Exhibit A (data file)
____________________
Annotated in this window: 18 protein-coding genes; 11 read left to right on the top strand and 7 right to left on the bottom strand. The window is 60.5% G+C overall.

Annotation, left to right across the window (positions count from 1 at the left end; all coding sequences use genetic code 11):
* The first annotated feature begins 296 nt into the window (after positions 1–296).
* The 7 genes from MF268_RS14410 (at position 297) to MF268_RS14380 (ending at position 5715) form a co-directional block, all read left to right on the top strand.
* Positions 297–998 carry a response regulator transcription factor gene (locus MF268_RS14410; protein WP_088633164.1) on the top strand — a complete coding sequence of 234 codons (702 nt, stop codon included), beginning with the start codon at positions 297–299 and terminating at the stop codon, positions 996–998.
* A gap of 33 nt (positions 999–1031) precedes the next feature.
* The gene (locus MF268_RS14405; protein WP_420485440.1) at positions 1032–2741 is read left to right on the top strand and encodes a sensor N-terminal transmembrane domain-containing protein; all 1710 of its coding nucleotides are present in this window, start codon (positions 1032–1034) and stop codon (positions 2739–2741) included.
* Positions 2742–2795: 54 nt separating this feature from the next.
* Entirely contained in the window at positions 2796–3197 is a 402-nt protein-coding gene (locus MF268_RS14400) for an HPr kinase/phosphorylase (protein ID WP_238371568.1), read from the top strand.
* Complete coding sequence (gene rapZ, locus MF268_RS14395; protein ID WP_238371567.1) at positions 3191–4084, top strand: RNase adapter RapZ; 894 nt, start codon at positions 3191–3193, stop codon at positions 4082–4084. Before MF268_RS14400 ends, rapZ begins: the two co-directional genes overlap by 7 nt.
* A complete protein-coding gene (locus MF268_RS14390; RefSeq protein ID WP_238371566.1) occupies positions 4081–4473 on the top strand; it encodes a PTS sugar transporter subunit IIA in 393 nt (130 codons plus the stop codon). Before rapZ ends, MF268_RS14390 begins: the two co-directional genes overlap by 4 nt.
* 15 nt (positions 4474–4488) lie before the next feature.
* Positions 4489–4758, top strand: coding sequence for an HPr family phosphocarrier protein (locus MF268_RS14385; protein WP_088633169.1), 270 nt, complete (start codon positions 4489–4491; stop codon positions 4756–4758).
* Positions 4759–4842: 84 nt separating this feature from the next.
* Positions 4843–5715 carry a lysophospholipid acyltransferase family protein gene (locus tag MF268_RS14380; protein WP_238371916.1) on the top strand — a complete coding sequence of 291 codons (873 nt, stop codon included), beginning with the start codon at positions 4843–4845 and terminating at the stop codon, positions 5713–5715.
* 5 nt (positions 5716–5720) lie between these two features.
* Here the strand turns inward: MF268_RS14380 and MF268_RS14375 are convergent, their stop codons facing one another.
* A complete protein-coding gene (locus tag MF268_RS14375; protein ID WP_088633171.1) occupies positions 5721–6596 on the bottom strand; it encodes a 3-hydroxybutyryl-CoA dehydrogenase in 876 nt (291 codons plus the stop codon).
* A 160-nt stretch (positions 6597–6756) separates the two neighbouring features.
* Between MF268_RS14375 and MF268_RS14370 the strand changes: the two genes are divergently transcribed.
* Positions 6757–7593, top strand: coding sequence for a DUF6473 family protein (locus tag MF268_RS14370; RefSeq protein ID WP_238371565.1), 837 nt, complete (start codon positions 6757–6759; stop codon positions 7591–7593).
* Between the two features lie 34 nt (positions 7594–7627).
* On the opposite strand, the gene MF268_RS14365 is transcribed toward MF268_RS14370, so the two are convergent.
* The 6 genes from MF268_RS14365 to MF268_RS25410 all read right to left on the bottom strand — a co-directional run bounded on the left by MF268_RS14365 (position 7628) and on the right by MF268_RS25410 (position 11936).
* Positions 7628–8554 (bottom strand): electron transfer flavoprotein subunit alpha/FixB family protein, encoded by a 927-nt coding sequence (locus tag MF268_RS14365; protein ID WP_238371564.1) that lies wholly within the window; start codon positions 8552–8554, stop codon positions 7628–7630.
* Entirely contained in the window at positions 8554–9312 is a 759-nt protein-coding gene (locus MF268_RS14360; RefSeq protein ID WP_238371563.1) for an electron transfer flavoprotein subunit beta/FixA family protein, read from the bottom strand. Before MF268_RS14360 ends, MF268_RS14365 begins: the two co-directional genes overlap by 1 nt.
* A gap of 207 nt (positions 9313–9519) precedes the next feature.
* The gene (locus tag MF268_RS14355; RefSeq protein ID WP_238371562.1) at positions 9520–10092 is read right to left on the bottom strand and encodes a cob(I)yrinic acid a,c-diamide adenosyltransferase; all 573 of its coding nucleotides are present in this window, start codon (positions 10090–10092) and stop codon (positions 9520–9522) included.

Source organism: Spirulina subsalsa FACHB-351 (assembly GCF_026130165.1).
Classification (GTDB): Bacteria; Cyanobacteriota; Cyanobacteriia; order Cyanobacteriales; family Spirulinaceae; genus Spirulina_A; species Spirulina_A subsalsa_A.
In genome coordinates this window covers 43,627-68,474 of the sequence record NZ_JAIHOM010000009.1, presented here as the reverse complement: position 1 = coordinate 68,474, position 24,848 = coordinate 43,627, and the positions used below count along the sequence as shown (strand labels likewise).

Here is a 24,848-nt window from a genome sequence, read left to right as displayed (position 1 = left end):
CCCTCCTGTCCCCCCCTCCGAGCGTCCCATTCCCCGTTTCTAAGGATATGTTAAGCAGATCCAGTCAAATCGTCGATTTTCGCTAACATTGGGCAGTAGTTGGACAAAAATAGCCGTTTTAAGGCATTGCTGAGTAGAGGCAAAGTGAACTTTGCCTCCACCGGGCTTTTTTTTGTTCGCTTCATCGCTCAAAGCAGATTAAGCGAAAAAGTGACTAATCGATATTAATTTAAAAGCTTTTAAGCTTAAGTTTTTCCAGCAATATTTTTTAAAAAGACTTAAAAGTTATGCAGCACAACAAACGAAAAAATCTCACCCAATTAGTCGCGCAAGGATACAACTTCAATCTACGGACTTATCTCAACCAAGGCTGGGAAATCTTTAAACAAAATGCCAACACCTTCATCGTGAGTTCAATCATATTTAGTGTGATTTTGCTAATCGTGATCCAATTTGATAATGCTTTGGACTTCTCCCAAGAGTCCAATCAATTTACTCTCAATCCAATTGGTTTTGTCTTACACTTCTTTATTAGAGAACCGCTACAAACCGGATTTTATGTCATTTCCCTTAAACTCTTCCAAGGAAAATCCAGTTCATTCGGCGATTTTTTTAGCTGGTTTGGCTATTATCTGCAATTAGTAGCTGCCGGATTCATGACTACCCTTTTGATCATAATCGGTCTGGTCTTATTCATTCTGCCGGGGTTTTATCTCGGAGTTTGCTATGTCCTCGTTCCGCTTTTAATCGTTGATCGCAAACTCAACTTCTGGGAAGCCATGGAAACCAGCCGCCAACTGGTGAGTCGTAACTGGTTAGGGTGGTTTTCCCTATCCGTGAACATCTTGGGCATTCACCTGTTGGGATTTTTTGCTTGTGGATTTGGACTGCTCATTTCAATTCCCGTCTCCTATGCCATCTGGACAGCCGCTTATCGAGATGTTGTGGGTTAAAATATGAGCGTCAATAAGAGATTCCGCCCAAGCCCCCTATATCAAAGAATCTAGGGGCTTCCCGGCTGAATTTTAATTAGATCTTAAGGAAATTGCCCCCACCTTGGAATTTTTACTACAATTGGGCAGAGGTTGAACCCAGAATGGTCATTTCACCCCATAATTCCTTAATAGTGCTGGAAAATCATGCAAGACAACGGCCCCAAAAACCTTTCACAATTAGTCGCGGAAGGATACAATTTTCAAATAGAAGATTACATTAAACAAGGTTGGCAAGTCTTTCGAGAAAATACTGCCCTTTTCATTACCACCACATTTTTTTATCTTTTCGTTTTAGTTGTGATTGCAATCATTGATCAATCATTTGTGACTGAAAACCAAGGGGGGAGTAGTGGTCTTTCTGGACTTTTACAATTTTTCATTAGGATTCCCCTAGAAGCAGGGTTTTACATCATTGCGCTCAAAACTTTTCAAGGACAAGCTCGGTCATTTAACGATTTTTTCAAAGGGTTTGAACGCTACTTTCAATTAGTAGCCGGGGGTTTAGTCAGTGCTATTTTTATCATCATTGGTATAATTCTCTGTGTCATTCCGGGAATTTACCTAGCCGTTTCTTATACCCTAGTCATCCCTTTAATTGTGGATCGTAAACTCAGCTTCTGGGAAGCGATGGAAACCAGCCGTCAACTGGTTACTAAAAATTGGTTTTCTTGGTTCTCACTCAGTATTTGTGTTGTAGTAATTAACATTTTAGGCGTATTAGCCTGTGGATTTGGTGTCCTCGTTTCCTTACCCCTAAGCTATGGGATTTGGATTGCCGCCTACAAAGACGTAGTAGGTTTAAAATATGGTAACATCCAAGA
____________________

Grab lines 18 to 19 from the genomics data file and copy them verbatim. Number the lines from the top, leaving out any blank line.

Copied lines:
* A complete protein-coding gene (locus tag MF268_RS14375; protein ID WP_088633171.1) occupies positions 5721–6596 on the bottom strand; it encodes a 3-hydroxybutyryl-CoA dehydrogenase in 876 nt (291 codons plus the stop codon).
* A 160-nt stretch (positions 6597–6756) separates the two neighbouring features.